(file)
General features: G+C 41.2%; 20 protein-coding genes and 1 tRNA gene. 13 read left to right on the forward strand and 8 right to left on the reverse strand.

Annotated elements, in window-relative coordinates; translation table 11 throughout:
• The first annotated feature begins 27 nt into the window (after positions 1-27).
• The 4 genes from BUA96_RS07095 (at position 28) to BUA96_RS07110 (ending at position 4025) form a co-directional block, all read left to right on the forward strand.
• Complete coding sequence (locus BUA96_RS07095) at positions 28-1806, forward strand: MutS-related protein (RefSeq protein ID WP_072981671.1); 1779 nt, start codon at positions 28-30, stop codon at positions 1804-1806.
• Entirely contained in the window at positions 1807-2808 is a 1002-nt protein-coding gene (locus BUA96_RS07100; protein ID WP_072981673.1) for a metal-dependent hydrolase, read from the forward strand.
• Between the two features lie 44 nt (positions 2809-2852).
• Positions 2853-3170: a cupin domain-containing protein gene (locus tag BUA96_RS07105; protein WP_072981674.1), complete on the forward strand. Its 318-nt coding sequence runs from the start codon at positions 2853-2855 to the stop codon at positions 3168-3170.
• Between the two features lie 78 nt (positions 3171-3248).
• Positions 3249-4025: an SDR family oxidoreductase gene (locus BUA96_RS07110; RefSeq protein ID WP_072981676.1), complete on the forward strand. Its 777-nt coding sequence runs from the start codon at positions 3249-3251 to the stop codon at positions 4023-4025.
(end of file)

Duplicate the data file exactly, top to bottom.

General features: G+C 41.2%; 20 protein-coding genes and 1 tRNA gene. 13 read left to right on the forward strand and 8 right to left on the reverse strand.

Annotated elements, in window-relative coordinates; translation table 11 throughout:
• The first annotated feature begins 27 nt into the window (after positions 1-27).
• The 4 genes from BUA96_RS07095 (at position 28) to BUA96_RS07110 (ending at position 4025) form a co-directional block, all read left to right on the forward strand.
• Complete coding sequence (locus BUA96_RS07095) at positions 28-1806, forward strand: MutS-related protein (RefSeq protein ID WP_072981671.1); 1779 nt, start codon at positions 28-30, stop codon at positions 1804-1806.
• Entirely contained in the window at positions 1807-2808 is a 1002-nt protein-coding gene (locus BUA96_RS07100; protein ID WP_072981673.1) for a metal-dependent hydrolase, read from the forward strand.
• Between the two features lie 44 nt (positions 2809-2852).
• Positions 2853-3170: a cupin domain-containing protein gene (locus tag BUA96_RS07105; protein WP_072981674.1), complete on the forward strand. Its 318-nt coding sequence runs from the start codon at positions 2853-2855 to the stop codon at positions 3168-3170.
• Between the two features lie 78 nt (positions 3171-3248).
• Positions 3249-4025: an SDR family oxidoreductase gene (locus BUA96_RS07110; RefSeq protein ID WP_072981676.1), complete on the forward strand. Its 777-nt coding sequence runs from the start codon at positions 3249-3251 to the stop codon at positions 4023-4025.